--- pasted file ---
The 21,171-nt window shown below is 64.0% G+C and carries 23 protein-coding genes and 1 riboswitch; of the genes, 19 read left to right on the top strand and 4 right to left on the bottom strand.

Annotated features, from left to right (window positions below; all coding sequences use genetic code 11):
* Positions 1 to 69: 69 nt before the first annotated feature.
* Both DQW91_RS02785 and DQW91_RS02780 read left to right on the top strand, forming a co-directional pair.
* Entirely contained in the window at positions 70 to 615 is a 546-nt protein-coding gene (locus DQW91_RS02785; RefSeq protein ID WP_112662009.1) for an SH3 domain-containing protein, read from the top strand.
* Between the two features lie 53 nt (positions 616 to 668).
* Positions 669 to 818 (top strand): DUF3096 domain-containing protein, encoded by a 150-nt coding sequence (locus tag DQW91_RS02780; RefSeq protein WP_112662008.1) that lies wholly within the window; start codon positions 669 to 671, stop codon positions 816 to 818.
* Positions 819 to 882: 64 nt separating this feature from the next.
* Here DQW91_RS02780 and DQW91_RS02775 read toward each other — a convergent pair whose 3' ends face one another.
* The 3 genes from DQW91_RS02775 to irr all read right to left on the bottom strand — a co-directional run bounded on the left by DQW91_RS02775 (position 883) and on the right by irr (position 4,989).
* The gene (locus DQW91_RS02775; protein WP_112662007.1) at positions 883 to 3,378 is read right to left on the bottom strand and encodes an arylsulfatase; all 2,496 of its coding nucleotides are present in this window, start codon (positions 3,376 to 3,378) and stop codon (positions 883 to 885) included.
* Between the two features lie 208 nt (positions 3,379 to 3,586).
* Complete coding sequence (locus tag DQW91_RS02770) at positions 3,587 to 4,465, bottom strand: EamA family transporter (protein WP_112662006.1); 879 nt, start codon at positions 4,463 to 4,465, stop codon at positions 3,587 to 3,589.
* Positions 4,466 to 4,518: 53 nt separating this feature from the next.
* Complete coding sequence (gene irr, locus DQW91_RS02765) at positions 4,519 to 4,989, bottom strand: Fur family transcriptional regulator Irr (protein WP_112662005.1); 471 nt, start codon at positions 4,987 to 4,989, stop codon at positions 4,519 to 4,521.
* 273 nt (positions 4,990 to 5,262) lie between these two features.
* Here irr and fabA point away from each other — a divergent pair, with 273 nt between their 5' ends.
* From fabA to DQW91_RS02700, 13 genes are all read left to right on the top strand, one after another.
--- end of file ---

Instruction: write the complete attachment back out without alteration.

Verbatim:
The 21,171-nt window shown below is 64.0% G+C and carries 23 protein-coding genes and 1 riboswitch; of the genes, 19 read left to right on the top strand and 4 right to left on the bottom strand.

Annotated features, from left to right (window positions below; all coding sequences use genetic code 11):
* Positions 1 to 69: 69 nt before the first annotated feature.
* Both DQW91_RS02785 and DQW91_RS02780 read left to right on the top strand, forming a co-directional pair.
* Entirely contained in the window at positions 70 to 615 is a 546-nt protein-coding gene (locus DQW91_RS02785; RefSeq protein ID WP_112662009.1) for an SH3 domain-containing protein, read from the top strand.
* Between the two features lie 53 nt (positions 616 to 668).
* Positions 669 to 818 (top strand): DUF3096 domain-containing protein, encoded by a 150-nt coding sequence (locus tag DQW91_RS02780; RefSeq protein WP_112662008.1) that lies wholly within the window; start codon positions 669 to 671, stop codon positions 816 to 818.
* Positions 819 to 882: 64 nt separating this feature from the next.
* Here DQW91_RS02780 and DQW91_RS02775 read toward each other — a convergent pair whose 3' ends face one another.
* The 3 genes from DQW91_RS02775 to irr all read right to left on the bottom strand — a co-directional run bounded on the left by DQW91_RS02775 (position 883) and on the right by irr (position 4,989).
* The gene (locus DQW91_RS02775; protein WP_112662007.1) at positions 883 to 3,378 is read right to left on the bottom strand and encodes an arylsulfatase; all 2,496 of its coding nucleotides are present in this window, start codon (positions 3,376 to 3,378) and stop codon (positions 883 to 885) included.
* Between the two features lie 208 nt (positions 3,379 to 3,586).
* Complete coding sequence (locus tag DQW91_RS02770) at positions 3,587 to 4,465, bottom strand: EamA family transporter (protein WP_112662006.1); 879 nt, start codon at positions 4,463 to 4,465, stop codon at positions 3,587 to 3,589.
* Positions 4,466 to 4,518: 53 nt separating this feature from the next.
* Complete coding sequence (gene irr, locus DQW91_RS02765) at positions 4,519 to 4,989, bottom strand: Fur family transcriptional regulator Irr (protein WP_112662005.1); 471 nt, start codon at positions 4,987 to 4,989, stop codon at positions 4,519 to 4,521.
* 273 nt (positions 4,990 to 5,262) lie between these two features.
* Here irr and fabA point away from each other — a divergent pair, with 273 nt between their 5' ends.
* From fabA to DQW91_RS02700, 13 genes are all read left to right on the top strand, one after another.